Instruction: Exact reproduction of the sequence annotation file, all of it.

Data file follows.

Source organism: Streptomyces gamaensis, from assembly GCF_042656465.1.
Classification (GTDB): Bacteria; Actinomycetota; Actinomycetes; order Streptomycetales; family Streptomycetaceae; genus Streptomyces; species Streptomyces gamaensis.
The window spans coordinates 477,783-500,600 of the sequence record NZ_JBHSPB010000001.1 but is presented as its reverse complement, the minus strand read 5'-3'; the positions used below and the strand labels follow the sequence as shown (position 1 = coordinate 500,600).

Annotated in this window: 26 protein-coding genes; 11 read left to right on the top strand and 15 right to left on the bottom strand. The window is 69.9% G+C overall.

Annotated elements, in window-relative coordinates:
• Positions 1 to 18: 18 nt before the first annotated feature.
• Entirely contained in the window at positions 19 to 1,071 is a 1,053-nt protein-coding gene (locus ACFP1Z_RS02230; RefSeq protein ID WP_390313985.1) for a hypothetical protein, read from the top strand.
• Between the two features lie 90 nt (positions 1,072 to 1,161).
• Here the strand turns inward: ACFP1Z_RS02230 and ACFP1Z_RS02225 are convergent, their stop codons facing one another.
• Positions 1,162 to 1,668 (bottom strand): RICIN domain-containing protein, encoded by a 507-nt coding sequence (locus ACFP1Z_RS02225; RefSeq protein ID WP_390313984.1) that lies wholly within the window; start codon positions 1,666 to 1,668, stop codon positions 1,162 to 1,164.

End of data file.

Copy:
Source organism: Streptomyces gamaensis, from assembly GCF_042656465.1.
Classification (GTDB): Bacteria; Actinomycetota; Actinomycetes; order Streptomycetales; family Streptomycetaceae; genus Streptomyces; species Streptomyces gamaensis.
The window spans coordinates 477,783-500,600 of the sequence record NZ_JBHSPB010000001.1 but is presented as its reverse complement, the minus strand read 5'-3'; the positions used below and the strand labels follow the sequence as shown (position 1 = coordinate 500,600).

Annotated in this window: 26 protein-coding genes; 11 read left to right on the top strand and 15 right to left on the bottom strand. The window is 69.9% G+C overall.

Annotated elements, in window-relative coordinates:
• Positions 1 to 18: 18 nt before the first annotated feature.
• Entirely contained in the window at positions 19 to 1,071 is a 1,053-nt protein-coding gene (locus ACFP1Z_RS02230; RefSeq protein ID WP_390313985.1) for a hypothetical protein, read from the top strand.
• Between the two features lie 90 nt (positions 1,072 to 1,161).
• Here the strand turns inward: ACFP1Z_RS02230 and ACFP1Z_RS02225 are convergent, their stop codons facing one another.
• Positions 1,162 to 1,668 (bottom strand): RICIN domain-containing protein, encoded by a 507-nt coding sequence (locus ACFP1Z_RS02225; RefSeq protein ID WP_390313984.1) that lies wholly within the window; start codon positions 1,666 to 1,668, stop codon positions 1,162 to 1,164.